We—Hannah and Jake Eagle—have continuously discovered, developed, and practiced methods to enhance our partnership for the past thirty years. The result is that our relating has become easier and lighter, yet more profound, humorous, and loving. At this point, it’s effortless. And the key is how we communicate. So, as we move into the New Year, we want to share with you nine communication tools to make your relating easier and more rewarding.
This article focuses on conversations between people who care about one another.
1) Before you begin any serious conversation, ask this question: “What will make this conversation feel valuable?” In other words, what are we trying to do? Are we trying to agree on something, listen to one another, acknowledge our differences, or change one another’s opinions? What is our measurement for a good conversation? If you state that upfront, it will influence the conversation. For us, our goal is to have civil conversations in which we witness each other, do our best to understand, and are kind and respectful.
2) Don’t focus on the outcome of the conversation. When most people have conversations, they focus on the outcome of the conversation. We don’t do that. Instead, we focus on the quality of the conversation. In other words, focus on the tone and feeling connected during the conversation. Speak to each other as if you care about one another– as if you are friends, and when the conversation is over, you can feel proud of the way you conducted yourself, regardless of the outcome.
3) If a conversation starts to feel difficult, stop and take the time to remind one another that you are friends, partners, or lovers. This is very calming to the nervous system. And the state of your nervous system plays a significant role in the quality of your conversations. When we don’t feel safe we’re much more likely to be reactive, so the goal is to do things that create a sense of safety.
4) If the conversation is not going well, stop! No point in continuing and running the risk of hurt feelings. Take a break. Try again later. And go back to point #1, above, and ask, “When we try this again, what can we do differently that will make this conversation feel more satisfying?”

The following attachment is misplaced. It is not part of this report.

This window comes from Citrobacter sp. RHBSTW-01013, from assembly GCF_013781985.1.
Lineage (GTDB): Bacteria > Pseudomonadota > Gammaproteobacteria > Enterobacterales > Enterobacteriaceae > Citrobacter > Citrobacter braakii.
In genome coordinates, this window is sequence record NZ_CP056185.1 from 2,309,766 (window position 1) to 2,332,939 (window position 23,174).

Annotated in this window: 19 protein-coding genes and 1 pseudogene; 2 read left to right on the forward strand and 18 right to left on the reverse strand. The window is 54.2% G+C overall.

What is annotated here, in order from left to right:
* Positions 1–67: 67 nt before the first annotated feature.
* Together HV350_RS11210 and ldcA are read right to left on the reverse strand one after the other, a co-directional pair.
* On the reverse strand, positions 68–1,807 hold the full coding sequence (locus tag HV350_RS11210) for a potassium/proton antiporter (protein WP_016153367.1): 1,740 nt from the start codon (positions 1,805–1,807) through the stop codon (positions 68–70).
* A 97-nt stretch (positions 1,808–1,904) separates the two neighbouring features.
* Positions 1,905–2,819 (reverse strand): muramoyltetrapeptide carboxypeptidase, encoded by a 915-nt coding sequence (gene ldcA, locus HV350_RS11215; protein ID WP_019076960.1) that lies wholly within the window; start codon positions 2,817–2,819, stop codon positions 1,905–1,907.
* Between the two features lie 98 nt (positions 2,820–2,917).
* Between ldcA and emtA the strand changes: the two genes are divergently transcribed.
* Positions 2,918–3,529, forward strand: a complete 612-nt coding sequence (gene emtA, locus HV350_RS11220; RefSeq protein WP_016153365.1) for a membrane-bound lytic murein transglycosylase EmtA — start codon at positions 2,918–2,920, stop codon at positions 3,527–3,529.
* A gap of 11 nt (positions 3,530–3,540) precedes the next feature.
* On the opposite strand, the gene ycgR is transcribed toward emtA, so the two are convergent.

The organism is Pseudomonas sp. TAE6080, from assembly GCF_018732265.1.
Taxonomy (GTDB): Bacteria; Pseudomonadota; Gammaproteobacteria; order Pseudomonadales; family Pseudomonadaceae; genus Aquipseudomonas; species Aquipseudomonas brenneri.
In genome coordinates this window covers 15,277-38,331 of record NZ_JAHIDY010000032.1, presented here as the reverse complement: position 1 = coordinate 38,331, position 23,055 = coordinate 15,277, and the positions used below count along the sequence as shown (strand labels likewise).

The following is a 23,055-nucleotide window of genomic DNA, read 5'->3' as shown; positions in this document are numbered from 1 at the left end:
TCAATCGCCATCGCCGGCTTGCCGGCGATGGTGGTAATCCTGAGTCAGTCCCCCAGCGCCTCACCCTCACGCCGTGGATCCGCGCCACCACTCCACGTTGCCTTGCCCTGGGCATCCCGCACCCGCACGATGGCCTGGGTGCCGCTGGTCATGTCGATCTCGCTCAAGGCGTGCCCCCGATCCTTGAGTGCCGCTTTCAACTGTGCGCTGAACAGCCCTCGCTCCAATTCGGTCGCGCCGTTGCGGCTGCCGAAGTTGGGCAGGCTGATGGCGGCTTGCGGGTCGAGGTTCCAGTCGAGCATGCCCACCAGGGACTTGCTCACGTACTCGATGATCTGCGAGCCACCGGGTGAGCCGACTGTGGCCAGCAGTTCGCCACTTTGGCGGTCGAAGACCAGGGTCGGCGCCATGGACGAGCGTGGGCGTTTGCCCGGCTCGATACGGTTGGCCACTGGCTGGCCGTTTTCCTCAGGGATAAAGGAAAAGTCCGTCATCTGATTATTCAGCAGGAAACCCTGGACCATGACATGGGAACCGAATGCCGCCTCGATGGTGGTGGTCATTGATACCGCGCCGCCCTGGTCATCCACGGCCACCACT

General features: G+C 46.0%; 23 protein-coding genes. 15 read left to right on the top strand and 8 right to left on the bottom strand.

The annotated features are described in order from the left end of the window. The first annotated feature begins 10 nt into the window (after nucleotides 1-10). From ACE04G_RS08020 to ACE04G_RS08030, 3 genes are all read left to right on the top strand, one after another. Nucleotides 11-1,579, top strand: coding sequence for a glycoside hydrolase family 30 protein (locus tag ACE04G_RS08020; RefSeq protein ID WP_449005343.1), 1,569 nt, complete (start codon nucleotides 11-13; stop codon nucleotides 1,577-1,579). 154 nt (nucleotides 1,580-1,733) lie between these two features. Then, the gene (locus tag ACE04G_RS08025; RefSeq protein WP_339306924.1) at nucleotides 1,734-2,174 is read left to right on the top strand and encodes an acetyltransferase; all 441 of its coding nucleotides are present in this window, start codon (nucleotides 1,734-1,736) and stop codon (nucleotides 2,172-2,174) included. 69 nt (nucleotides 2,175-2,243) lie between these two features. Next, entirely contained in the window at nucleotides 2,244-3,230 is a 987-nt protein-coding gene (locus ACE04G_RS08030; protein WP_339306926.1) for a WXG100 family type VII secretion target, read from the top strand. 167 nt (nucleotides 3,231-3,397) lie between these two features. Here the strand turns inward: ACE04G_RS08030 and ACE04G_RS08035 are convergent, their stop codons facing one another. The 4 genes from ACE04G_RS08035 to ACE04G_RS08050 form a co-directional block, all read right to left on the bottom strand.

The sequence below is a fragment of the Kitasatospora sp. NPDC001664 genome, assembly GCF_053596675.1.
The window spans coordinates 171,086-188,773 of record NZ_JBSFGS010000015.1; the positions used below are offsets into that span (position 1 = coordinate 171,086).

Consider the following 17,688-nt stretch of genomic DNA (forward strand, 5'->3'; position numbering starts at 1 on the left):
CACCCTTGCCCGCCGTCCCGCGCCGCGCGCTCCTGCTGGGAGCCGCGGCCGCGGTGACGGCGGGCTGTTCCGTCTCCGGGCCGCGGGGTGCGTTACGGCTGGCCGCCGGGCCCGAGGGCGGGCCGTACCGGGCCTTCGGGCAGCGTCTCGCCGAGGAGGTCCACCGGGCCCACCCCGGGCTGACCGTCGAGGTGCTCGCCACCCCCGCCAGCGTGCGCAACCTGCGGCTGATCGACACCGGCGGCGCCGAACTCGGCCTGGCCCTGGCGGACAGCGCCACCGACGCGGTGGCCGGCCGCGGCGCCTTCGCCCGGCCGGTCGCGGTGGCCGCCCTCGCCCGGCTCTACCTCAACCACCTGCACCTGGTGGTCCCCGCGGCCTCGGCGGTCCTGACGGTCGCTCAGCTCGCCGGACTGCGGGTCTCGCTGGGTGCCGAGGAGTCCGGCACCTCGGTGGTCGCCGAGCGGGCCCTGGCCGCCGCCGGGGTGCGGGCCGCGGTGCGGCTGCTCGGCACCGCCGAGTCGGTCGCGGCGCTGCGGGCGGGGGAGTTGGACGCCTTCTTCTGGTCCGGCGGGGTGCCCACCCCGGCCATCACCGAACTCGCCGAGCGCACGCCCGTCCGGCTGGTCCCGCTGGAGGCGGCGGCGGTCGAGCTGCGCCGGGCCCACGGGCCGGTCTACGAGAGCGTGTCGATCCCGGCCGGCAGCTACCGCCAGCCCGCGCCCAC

5) Create boundaries—what’s acceptable, what’s unacceptable? There are certain things we never say. For example, we are never mean, rude, crass, or harsh when speaking to one another. We don’t tolerate such behaviors. There is NO excuse for treating each other poorly. None! People can control themselves, except at times when they are genuinely under threat of danger—and that is not the case when we’re having a conversation. It’s only a conversation—a process that continues.
6) Shift levels of consciousness: When you anticipate having a conversation that you think may be difficult, shift into heart consciousness before the conversation even begins. If you don’t know what that means, we have articles on our website describing the different consciousness levels. But the simple explanation is to access a state of appreciation before you have the conversation. Can you appreciate the other person being in your life, appreciate listening and being witnessed, and appreciate your ability to have mature conversations?
7) Be kind: Some people feel they are lovable; some don’t. There is a higher likelihood of being reactive during conversations for those who don’t feel lovable. One way to minimize reactivity is to be kind to the other person because when we’re kind, we feel more lovable and so will they..
8) Take turns speaking and listening. One of the most common mistakes people make sounds like this:
First person, “I was very uncomfortable with the tone you used with me last night.”
Second person, “Well, I didn’t like the tone you used with me.”
That kind of conversation will go in circles and get you nowhere. The only way to break the cycle of tit-for-tat conversations is for one person to speak. The other person listens and hopefully can understand—even if they disagree. After the first one is done speaking, take a pause to ascertain if you understand them, then switch places. After a short break, the person who was the “speaker” becomes the “listener.”
9) Try using Perception Language: You may not be familiar with Perception Language, but it is one of the pillars of Live Conscious. If you know how to use Perception Language, go back to the basics when you have a conversation that feels challenging. Be very explicit that you are only talking about your perception; you are not telling the other person about them, eliminate praise and blame, and stay focused on what you can do now—in the present moment—to make the conversation constructive.
If you don’t know Perception Language, there is some information on our website, or you can learn the basics by reading Jake’s book: Get Weird, Make the Most of Your Life.
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